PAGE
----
Social media blogger John Eckman has proposed a panel for 2009’s SXSW.
His reasoning behind the panel goes as follows:
The age of content being managed only by authorized professionals is over. Users expect to contribute to, rate, review, recommend, filter, tag, and moderate their experiences on the web. What does this mean for designers and content management professionals? How do you encourage appropriate behavior and discourage spam and vandalism, without completely reverting to non-participation?
Granted, this should be (really) old news to any decent content producer going to SXSW, but the panel discussion promises to provide some practical tips on how to get the best from those crazy ‘read/write’ contributors all us editors shake our heads and tut at now and then.
Media Week recently asked four key media players (as in key people, not software) whether they agreed with reports that many publishers are now upscaling men’s mags to attract a more affluent reader and advertiser.
Three said ‘No’, while one said ‘Yes’. I’m still undecided. ‘Yes’, because more lower end readers are getting their fix online (hence the popularity of Dennis’ Monkeymag and IPC’s Nuts.co.uk and NME.com). But then I also say ‘No’ because there’ll always be an audience for men’s mags in the lower end. They perhaps just need to make them less embarrassing to read in public. The Sun, which is still going strong, is a perfect example.
So, if by upscale, we mean put less pics of bikni clad women on the cover a la GQ and Esquire, then I say ‘Yes – kinda’. I blogged about men’s mags upscaling a while back (and probably contradict myself).
Still on the topic of lads mags, great article by the Mirror’s Brian Reade today which pointed out the irony in Michael Gove MP blaming lads mags like Nuts, Zoo and Loaded for objectifying women. Brian wondered why Gove missed The Sun off the list, given that Page 3 was also a big offender. Surely nothing to do with Gove being a columnist for the Times, The Sun’s sister paper?
This debate has rumbled on for years, but the Guardian’s Mark Sweney reported only last week that MPs are asking web companies to do more in vetting content on their sites. It’s not new – remember when the time when ISPs got sued failing to take down libellous websites quick enough?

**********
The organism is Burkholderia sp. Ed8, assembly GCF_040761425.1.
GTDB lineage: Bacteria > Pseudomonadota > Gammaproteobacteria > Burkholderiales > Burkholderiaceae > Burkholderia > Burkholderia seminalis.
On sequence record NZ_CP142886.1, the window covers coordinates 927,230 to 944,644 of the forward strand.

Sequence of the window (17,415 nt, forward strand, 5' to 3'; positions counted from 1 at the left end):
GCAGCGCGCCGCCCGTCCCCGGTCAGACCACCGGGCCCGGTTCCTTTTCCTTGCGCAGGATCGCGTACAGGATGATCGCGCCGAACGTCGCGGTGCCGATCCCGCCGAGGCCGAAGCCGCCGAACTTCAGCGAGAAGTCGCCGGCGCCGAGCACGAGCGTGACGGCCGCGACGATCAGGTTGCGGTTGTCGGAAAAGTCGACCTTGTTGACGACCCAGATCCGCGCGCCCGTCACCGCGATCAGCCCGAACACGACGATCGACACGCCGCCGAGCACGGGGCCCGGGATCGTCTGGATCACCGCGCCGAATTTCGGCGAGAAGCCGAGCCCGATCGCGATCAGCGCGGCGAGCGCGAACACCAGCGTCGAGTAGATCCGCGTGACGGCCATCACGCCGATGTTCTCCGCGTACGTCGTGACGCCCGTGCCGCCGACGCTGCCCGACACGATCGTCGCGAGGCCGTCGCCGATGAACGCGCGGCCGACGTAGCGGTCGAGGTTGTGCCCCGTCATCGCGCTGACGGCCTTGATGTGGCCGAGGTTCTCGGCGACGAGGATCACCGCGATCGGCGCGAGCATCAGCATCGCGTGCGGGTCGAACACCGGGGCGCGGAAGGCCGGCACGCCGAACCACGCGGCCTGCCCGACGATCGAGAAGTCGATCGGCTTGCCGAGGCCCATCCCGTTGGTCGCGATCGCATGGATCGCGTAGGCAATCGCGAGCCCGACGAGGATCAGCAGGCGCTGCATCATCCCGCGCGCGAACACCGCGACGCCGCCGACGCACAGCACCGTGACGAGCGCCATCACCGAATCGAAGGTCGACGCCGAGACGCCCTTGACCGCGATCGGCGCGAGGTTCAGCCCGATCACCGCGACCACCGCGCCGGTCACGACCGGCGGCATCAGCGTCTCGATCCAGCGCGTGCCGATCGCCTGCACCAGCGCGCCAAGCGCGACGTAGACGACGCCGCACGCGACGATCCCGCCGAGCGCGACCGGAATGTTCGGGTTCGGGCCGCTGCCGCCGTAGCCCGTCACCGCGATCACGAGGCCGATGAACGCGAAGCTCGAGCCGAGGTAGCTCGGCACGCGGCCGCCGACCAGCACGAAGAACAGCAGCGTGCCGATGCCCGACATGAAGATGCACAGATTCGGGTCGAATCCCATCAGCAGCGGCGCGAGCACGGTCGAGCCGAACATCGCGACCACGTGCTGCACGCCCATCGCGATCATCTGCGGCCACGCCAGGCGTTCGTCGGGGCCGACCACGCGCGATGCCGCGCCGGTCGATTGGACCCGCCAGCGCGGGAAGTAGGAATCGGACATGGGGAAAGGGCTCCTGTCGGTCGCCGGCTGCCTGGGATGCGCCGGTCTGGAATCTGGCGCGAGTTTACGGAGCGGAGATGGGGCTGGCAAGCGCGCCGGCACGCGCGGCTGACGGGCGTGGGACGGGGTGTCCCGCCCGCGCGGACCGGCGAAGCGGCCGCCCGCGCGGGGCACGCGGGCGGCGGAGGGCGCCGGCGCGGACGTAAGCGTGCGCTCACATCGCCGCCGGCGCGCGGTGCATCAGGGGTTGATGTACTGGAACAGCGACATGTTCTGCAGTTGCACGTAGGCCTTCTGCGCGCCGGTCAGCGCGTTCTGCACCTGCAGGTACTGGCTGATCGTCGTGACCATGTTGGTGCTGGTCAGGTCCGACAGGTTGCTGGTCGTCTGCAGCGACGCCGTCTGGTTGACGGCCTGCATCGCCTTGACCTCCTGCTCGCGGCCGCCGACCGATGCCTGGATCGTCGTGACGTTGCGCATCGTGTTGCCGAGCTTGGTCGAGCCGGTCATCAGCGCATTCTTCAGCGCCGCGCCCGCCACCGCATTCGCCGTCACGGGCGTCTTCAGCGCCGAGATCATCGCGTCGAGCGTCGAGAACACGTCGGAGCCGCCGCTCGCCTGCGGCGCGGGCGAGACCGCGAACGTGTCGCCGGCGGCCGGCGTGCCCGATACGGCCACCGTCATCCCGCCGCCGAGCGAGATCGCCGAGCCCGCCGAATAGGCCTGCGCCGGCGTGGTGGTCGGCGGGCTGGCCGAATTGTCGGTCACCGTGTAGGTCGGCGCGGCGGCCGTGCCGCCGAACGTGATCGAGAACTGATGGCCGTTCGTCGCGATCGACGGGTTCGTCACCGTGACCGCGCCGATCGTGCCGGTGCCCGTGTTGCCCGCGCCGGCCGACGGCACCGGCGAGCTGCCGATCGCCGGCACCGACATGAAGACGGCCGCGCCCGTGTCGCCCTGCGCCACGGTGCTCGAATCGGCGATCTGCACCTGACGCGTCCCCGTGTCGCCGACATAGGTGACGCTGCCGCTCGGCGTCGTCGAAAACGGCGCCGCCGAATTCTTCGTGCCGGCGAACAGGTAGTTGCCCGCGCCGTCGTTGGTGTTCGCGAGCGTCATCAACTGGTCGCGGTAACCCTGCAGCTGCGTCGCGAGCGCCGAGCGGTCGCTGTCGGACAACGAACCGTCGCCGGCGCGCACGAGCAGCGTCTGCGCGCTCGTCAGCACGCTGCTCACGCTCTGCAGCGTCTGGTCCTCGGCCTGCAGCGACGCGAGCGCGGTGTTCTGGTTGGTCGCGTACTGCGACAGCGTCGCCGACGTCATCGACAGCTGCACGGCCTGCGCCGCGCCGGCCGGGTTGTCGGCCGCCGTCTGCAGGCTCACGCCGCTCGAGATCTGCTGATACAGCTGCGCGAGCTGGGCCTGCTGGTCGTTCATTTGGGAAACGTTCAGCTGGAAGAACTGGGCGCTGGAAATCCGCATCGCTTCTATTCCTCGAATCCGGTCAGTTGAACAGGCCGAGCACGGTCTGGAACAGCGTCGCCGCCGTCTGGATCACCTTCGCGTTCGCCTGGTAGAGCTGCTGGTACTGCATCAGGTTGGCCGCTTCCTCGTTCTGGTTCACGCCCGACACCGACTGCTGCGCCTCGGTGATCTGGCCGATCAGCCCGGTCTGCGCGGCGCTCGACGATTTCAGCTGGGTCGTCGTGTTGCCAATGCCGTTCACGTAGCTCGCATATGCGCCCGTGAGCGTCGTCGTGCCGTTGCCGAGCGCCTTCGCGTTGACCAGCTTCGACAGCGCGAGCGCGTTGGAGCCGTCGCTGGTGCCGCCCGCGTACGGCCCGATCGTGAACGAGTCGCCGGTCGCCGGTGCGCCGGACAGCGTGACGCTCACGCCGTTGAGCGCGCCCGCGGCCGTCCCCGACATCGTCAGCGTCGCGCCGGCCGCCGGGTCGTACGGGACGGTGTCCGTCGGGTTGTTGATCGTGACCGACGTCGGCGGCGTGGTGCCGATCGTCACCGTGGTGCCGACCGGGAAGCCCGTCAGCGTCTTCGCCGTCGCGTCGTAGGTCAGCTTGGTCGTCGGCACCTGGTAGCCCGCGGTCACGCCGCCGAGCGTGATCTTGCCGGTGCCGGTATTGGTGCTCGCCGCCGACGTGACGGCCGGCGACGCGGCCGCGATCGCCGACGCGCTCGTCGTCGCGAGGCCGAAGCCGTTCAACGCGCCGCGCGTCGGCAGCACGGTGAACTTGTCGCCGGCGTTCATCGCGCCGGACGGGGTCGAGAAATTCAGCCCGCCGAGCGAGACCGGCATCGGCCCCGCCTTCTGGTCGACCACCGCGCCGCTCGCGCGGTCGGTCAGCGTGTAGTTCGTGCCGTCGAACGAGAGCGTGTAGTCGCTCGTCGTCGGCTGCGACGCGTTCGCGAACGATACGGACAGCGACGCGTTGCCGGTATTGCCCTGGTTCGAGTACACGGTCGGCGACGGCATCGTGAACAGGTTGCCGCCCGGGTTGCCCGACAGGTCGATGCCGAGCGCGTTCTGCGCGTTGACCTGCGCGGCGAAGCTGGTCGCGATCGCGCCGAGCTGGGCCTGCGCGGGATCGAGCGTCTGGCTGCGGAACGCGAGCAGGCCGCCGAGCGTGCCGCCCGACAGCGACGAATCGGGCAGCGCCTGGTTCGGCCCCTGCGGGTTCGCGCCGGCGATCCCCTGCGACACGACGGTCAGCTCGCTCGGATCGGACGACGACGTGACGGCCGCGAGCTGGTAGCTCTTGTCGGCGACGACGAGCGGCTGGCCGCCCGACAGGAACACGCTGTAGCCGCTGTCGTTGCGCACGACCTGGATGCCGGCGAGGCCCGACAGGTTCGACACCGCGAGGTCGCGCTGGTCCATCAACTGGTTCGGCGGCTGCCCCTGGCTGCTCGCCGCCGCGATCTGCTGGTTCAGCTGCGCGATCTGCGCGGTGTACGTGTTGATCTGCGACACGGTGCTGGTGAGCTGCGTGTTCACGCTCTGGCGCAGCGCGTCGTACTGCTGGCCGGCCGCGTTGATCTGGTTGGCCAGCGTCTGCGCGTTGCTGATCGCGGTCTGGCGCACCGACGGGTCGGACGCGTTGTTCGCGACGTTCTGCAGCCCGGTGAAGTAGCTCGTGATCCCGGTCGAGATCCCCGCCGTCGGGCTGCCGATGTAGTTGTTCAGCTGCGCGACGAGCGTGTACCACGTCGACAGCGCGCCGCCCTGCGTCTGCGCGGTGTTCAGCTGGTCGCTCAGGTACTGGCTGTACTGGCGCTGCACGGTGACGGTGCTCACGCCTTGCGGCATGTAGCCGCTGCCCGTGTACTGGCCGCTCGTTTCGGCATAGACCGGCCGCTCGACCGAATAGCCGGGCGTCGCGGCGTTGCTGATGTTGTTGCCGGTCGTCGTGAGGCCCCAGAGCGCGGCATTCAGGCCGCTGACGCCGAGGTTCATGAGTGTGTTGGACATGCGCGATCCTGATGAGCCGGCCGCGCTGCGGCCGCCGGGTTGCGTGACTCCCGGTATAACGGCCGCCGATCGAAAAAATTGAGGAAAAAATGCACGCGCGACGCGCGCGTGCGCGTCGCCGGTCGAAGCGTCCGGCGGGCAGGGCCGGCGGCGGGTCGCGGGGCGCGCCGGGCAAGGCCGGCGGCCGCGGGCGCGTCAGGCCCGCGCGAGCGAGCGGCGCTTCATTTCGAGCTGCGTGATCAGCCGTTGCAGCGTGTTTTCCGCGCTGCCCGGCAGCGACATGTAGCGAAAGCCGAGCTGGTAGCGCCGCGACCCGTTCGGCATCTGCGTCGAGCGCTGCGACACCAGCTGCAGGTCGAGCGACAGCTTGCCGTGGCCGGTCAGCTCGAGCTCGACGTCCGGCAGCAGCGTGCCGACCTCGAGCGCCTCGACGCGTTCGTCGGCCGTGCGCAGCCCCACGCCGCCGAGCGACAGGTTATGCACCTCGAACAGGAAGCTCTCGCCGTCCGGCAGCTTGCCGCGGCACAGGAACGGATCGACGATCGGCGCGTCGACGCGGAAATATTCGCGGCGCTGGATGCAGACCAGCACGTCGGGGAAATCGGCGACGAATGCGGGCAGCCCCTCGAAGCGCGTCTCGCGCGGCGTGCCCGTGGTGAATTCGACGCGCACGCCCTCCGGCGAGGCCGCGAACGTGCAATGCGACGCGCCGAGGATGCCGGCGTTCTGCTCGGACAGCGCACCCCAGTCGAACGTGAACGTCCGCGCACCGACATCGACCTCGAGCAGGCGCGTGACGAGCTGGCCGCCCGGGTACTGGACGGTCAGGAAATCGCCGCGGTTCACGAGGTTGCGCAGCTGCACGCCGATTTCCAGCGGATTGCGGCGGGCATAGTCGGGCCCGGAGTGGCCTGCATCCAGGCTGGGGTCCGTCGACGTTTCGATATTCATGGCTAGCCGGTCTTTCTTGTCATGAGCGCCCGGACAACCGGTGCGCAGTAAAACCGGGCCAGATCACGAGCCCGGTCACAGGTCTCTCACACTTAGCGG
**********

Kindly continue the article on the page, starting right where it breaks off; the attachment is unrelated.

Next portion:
The problem? Well, when you’re YouTube and you get millions of submissions and updates each day, who checks what, when and how? But things might get tricky if sites don’t get proactive and self-regulate or sign up to an informal code of practice.
Can technology help filter out user generated content? It depends from CMS to CMS and I bet that some post moderated sites search for abusive language via the front end search box. But even if it’s true that some of the big UGC sites have search technology that uses an algorithm to hunt down copyrighted music or TV content, how difficult would it be to get these sites to share this technology. Video search technology is big business and anything that can dynamically identify video patterns / human actions / faces is going to be worth zillions, not least to the authorities and security agencies. Imagine the potential of a video search tool that could recognise and flag up drunken fights or car thieves on a city’s 2,000+ CCTV cameras, effectively doing away with the labourious effort of a human trying to watch them all at once. An extreme example but you get my point.
NME.com doing well in the fiercely competitive music sector
No real surprise for IPC Media given that the lads mags demographic is made up of heavy internet users. But the growth stats are impressive – Nuts.co.uk gained 121 per cent more users year on year, while Loaded grew by 51 per cent. NME.com continues to gain strength on the web with 107 per cent year on year user growth. The growth has been attributed to the integration of video and social networking features.